Histrionic Personality Disorder (HPD) and NPD: Both personality types tend towards the demonstrative, exhibitionistic, dramatic and seductive in their behavior. Contrary to the histrionic patient, the narcissist is achievements-orientated and proud of his or her possessions and accomplishments. Narcissists also rarely display their emotions as histrionics do and they hold the sensitivities and needs of others in contempt. While the characteristic distinguishing feature of Histrionic Personality Disorder is coquettishness, the feature of NPD is grandiosity. Person with HPD is warm, playful, and spontaneous and can be dependent on others. These individuals are capable of love, empathy whereas those with NPD are not (Vaknin 2003; look at http://www1.appstate.edu/~hillrw/Narcissism/differentialdiagnosis.html).
While persons with NPD and Antisocial Personality Disorder (ASPD) share tendencies to be tough-minded, glib, superficial, exploitative, and unempathetic, NPD are less impulsive, less aggressive, and less deceitful. All ASPD are assumed to have a narcissistic personality structure, but not all narcissists are ASPD. Unlike a person with ASPD, the person with NPD has not learned to be ruthless or competitively assertive and aggressive when frustrated. A critical distinguishing feature is that in ASPD, there are no feelings of guilt or remorse and as opposed to ASPD, few narcissists are criminals (Vaknin 2003; see http://www1.appstate.edu/~hillrw/Narcissism/differentialdiagnosis.html).
Patients suffering from the range of obsessive-compulsive disorders (OCD) are committed to perfection and believe that only they are capable of attaining it. But, as opposed to narcissists, they are self-critical. However, someone with NPD is more likely to believe that he has actually achieved perfection. Shortly, the OCD seeks perfection, the narcissist claims it. The value systems of these two personality types differ as well: person with OCD has deeply held, rigid but genuine moral and socio-political beliefs. In contrast, the person with NPD might exposed such deeply held values but actually lacks any true commitment to them (Vaknin 2003; see http://www1.appstate.edu/~hillrw/Narcissism/differentialdiagnosis.html).
1.1.3. Defense mechanism
Over all narcissists intended to protect true self from hurt and trauma. He creates False Self which is omnipotent, invulnerable, and omniscient, through which he regulates his self (Vaknin 2003). To maintain that state, narcissists develop different defense mechanisms. There are three defense mechanisms that are the most common for narcissists: splitting, graciosity and isolation/distance.
Graciosity: narcissist creates relationships only with people who admire them or who he admires. Consequently he is afraid that others will disappoint him or demand attention for themselves. When attention is turned away from them, they distance themselves and leaves the relationship (Praper 1996: 180).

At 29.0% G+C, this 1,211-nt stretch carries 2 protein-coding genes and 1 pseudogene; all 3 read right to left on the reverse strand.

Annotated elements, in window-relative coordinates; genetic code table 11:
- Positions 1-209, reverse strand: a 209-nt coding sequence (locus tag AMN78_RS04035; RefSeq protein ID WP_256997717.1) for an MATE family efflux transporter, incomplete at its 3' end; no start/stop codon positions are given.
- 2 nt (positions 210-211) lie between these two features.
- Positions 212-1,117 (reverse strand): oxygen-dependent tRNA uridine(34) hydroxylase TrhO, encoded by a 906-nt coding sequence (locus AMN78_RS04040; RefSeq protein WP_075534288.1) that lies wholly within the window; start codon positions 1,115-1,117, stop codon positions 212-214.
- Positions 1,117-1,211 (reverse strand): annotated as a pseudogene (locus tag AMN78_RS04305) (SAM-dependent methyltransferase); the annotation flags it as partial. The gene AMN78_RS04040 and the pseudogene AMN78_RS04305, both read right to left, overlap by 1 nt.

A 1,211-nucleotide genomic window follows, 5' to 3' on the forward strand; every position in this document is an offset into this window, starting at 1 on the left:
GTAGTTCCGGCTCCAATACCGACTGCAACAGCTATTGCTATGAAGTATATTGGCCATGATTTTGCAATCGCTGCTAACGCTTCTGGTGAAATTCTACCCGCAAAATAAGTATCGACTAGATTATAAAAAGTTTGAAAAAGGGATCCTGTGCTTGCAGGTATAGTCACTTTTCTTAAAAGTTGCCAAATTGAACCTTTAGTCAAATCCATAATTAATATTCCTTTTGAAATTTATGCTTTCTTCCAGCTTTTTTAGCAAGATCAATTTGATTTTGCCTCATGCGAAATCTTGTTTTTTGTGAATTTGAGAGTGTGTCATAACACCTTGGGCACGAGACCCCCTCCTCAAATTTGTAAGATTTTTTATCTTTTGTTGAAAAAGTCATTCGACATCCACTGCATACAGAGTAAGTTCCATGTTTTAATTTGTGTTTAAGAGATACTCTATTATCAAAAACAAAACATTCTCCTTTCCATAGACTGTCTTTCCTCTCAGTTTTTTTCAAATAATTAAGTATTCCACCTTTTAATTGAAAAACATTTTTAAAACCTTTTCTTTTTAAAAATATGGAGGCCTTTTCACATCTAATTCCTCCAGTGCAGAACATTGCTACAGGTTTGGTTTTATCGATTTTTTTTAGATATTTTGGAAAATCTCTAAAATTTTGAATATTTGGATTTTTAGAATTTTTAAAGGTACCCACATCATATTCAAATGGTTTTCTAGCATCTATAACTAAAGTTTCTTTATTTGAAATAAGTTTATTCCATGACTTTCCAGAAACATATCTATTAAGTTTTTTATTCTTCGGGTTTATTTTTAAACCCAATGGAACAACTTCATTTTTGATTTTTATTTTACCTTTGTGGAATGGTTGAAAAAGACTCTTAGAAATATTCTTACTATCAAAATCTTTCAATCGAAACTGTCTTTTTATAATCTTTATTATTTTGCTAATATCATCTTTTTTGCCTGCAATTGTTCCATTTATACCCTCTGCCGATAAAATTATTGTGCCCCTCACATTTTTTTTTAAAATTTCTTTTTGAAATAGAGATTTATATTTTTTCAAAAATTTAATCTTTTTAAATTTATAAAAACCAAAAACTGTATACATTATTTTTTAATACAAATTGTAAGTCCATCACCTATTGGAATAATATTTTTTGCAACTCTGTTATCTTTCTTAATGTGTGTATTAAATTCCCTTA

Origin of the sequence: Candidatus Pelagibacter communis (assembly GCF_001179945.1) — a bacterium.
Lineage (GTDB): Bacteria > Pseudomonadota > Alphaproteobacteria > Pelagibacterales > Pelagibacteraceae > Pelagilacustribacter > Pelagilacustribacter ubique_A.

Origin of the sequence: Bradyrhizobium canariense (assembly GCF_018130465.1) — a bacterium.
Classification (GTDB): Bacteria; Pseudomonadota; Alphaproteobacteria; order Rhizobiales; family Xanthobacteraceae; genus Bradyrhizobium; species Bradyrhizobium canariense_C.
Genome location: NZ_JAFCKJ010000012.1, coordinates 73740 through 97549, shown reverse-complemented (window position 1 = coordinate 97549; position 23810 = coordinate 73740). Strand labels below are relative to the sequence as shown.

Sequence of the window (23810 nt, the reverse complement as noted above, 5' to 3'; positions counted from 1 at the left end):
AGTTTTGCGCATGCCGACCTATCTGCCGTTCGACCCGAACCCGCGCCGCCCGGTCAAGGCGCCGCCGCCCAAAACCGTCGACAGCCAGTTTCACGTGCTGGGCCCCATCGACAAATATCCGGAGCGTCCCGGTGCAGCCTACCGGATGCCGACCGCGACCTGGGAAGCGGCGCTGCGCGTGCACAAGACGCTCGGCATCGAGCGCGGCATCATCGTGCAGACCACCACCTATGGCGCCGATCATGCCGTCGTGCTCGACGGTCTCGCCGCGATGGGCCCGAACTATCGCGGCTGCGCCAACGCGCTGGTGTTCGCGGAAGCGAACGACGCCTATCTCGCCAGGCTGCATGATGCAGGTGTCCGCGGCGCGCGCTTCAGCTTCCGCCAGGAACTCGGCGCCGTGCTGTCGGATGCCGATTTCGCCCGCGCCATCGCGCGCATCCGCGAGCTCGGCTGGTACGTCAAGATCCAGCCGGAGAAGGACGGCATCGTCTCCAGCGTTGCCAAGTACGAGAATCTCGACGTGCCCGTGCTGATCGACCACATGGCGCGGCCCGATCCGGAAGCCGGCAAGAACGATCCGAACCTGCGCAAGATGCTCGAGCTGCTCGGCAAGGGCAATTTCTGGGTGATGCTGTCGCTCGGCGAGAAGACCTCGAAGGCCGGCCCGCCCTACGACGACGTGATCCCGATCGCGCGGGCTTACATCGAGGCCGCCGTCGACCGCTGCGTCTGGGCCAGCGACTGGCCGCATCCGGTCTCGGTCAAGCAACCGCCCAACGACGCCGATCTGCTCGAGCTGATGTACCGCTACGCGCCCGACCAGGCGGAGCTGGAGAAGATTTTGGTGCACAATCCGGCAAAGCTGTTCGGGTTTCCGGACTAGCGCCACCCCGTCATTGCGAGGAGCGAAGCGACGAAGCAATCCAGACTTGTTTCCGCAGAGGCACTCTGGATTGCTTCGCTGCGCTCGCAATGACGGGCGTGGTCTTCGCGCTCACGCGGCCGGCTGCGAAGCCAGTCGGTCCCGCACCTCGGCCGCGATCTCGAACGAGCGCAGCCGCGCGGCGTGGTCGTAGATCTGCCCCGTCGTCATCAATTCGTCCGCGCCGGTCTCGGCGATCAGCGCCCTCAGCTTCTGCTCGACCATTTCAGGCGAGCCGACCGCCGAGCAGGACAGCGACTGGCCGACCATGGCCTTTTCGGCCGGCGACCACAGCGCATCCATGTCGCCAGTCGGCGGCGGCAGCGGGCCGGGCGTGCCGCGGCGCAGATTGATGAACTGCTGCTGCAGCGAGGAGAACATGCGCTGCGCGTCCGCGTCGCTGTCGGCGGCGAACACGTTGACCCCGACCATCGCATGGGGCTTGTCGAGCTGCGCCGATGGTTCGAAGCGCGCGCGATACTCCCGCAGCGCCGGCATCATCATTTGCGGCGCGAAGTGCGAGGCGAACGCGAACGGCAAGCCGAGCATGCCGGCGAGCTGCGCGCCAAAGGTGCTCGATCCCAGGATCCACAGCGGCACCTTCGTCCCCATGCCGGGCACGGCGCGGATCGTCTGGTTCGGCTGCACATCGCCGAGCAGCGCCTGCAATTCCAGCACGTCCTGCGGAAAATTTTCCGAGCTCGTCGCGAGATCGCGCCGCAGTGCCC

Distance and isolation: narcissist doesn’t realize that he is hurt and wounded. When they got the feeling that others don’t see them as perfect, feeling of inferiority is awaken in them. They are unable to take criticism and take a distance when this happens (Praper 1996: 180).
Splitting or black and white thinking can be seen as a developmental stage as well as a defense mechanism, which is also common in NPD. Narcissist believe that they need to be admired by others. The ones who don’t admire them are categorized as bad. Their ego is not capable of accepting good and bad objects in one person (Praper 1996, see http://en.wikipedia.org/wiki/Splitting_%28psychology%29#Narcissistic_personality_disorder).
1.1.4. Types of narcissism
We all go through narcissistic developmental stage in our lives. As infants and toddlers we all feel that we are the center of the Universe and it is impossible to imagine that our needs wouldn’t be met (Praper 1996). Here we talk about primary narcissism, where toddler doesn’t separate the mother from himself and he depends on her to satisfy his primary needs (Lasch 1979: 79). Both self and others are viewed immaturely-as idealizations (Vaknin 2003). Gradually toddler gains experiences that everything cannot be the way he wants. He realize that there are obstacles in the world, which brings him little disappointments and make him overcome primary narcissism (Praper 1996).
Secondary or pathological narcissism is a pattern of thinking and behaving in adulthood. It manifests in the chronic pursuit of personal gratification and attention, in social dominance and personal ambition, bragging, insensitivity to others, lack of empathy and/or excessive dependence on others to meet his responsibilities in daily living and thinking (Vaknin 2003). Lasch says that this type of narcissism tries to destroy painful disappointments in childhood and cover the childs rage towards people that hurtled him. (Lasch 1979: 79)
Manfield differentiates the exhibitionist type and cover narcissism, both belonging to secondary narcissism (Praper 1996: 178):
The first type is exhibitionistic type. Children during childhood get a lot of support in their grandiosity but there is no room for individuality and true feelings. This type is common for families with one child. Investment in one child raises grand expectations. The child should be born genius, and should use every opportunity to demonstrate this to others. When not acting as expected, he can be roughly rejected by his parents. Avoiding rejection, he continues to be brilliant, perfect, sweet. He also requires that others treat him as special (Praper 1996: 178).
The second type is the disguised type. The child has experienced that grandiose ideas are unacceptable. He learns to hide any such feeling and behaviors. However, he still develops perfectionism and hypersensitivity to criticism. The need for superiority is suppressed while suffering from feelings of inferiority. The truth is that he in fact doesn’t believe that he is inferior (Praper 1996: 179). The disguised type appears humble and modest, so impressively weak that it isn’t difficult to overlook the hidden grandiose self (Praper 1996: 223).
Also Millon distinguish 4 subtype of secondary narcissism in the following photo: